A footbridge (also a pedestrian bridge, pedestrian overpass, or pedestrian overcrossing) is a bridge designed solely for pedestrians.[1] While the primary meaning for a bridge is a structure which links "two points at a height above the ground", a footbridge can also be a lower structure, such as a boardwalk, that enables pedestrians to cross wet, fragile, or marshy land.[2] Bridges range from stepping stones–possibly the earliest man-made structure to "bridge" water–to elaborate steel structures. Another early bridge would have been simply a fallen tree. In some cases a footbridge can be both functional and artistic.

Wooden footbridge with a worker busy at its consolidation, in Laos
A footbridge in Shaharah District, Yemen

For rural communities in the developing world, a footbridge may be a community's only access to medical clinics, schools, businesses and markets. Simple suspension bridge designs have been developed to be sustainable and easily constructed in such areas using only local materials and labor.

An enclosed footbridge between two buildings is sometimes known as a skyway. Bridges providing for both pedestrians and cyclists are often referred to as greenbridges and form an important part of a sustainable transport system.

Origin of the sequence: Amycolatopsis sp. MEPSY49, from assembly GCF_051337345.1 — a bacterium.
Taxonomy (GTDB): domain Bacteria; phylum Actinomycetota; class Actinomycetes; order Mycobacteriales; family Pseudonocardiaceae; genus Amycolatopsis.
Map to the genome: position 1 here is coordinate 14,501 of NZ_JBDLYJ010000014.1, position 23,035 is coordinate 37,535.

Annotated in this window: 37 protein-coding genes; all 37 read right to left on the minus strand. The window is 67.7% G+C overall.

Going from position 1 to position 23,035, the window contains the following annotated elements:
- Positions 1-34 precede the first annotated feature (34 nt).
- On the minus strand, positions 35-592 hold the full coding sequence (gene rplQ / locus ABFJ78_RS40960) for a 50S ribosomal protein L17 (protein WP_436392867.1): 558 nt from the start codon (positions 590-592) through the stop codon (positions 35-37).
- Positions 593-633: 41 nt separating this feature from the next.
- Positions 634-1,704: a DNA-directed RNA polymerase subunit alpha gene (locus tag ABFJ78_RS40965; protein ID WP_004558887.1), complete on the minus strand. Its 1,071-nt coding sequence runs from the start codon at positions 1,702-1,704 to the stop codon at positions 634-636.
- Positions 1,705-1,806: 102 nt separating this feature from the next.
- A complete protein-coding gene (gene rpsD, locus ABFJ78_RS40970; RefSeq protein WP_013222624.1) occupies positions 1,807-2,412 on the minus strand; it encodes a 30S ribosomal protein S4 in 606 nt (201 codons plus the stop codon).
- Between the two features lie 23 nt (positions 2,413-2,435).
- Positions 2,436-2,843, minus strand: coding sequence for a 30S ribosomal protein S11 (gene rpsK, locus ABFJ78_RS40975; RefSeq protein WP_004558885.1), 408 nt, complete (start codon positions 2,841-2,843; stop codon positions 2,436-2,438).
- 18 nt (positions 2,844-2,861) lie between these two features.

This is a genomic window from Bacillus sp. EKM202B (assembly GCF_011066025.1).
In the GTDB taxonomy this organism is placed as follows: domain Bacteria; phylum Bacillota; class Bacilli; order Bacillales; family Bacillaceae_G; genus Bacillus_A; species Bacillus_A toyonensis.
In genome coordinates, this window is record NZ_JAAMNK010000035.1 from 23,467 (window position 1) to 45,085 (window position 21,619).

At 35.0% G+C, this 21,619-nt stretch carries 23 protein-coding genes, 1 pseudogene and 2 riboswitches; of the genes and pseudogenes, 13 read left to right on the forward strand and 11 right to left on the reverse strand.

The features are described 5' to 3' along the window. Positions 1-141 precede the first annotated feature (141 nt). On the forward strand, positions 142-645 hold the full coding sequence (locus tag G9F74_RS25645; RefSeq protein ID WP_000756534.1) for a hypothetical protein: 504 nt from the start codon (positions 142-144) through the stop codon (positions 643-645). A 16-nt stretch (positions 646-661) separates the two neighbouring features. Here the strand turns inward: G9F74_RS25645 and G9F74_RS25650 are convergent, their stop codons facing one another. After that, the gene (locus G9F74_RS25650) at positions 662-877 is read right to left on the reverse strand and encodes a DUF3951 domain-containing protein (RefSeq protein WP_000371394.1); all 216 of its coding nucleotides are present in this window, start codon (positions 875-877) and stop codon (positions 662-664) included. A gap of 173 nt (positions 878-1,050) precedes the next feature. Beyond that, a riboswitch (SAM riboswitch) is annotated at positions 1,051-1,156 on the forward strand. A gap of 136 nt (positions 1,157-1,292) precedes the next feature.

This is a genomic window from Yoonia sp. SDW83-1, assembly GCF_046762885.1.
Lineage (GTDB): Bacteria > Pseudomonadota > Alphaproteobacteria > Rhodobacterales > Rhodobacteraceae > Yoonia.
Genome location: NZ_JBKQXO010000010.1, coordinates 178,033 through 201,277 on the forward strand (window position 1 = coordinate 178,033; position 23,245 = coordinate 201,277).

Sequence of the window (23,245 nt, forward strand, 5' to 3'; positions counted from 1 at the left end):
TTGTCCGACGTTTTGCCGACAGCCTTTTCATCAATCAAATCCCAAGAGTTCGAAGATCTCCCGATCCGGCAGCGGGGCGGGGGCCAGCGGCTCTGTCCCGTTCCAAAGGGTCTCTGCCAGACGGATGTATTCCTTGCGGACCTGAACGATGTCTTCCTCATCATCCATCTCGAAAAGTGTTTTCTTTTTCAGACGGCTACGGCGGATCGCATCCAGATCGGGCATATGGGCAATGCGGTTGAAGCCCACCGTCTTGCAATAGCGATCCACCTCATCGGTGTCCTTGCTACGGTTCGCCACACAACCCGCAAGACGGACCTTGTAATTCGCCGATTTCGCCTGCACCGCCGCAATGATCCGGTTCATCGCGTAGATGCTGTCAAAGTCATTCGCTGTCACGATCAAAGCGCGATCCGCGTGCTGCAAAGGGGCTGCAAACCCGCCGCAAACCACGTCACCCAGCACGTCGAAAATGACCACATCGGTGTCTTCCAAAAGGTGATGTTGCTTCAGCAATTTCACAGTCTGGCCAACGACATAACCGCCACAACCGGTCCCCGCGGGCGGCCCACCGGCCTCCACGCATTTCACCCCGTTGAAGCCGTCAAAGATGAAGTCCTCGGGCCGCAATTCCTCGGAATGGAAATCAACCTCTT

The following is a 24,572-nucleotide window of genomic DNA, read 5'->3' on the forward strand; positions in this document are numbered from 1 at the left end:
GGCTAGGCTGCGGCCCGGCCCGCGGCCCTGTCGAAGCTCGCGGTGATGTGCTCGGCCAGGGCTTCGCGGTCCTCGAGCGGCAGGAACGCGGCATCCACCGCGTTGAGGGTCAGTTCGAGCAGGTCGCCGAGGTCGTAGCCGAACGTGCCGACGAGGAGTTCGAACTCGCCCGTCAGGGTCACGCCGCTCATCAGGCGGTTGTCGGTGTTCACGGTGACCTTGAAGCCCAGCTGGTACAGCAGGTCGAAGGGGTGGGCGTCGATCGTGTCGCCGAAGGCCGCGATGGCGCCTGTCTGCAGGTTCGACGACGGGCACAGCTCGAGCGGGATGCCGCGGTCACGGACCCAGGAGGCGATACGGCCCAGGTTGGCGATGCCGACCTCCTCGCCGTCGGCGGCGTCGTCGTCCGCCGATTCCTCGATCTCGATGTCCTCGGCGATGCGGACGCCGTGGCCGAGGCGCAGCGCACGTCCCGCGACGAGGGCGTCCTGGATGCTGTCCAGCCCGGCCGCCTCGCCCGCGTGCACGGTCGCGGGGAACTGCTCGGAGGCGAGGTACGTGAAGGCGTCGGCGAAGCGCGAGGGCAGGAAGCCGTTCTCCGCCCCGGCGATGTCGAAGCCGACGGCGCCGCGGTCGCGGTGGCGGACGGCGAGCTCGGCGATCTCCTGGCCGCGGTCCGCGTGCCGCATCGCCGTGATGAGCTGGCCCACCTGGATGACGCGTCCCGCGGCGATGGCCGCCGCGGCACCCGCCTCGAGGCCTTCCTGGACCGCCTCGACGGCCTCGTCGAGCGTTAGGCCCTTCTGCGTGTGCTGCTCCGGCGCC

Footbridges are often situated to allow pedestrians to cross water or railways in areas where there are no nearby roads. They are also located across roads to let pedestrians cross safely without slowing traffic. The latter is a type of pedestrian separation structure, examples of which are particularly found near schools.

Early history

Stepping stones, across the River Rothay, in the Lake District, England

The simplest type of a bridge is stepping stones, so this may have been one of the earliest types of footbridge. Neolithic people also built a form of a boardwalk across marshes, of which the Sweet Track, and the Post Track are examples from England, that are around 6000 years old.[3] Undoubtedly ancient peoples would also have used log bridges; that is a timber bridge[4] that fall naturally or are intentionally felled or placed across streams. Some of the first man-made bridges with significant span were probably intentionally felled trees.[5]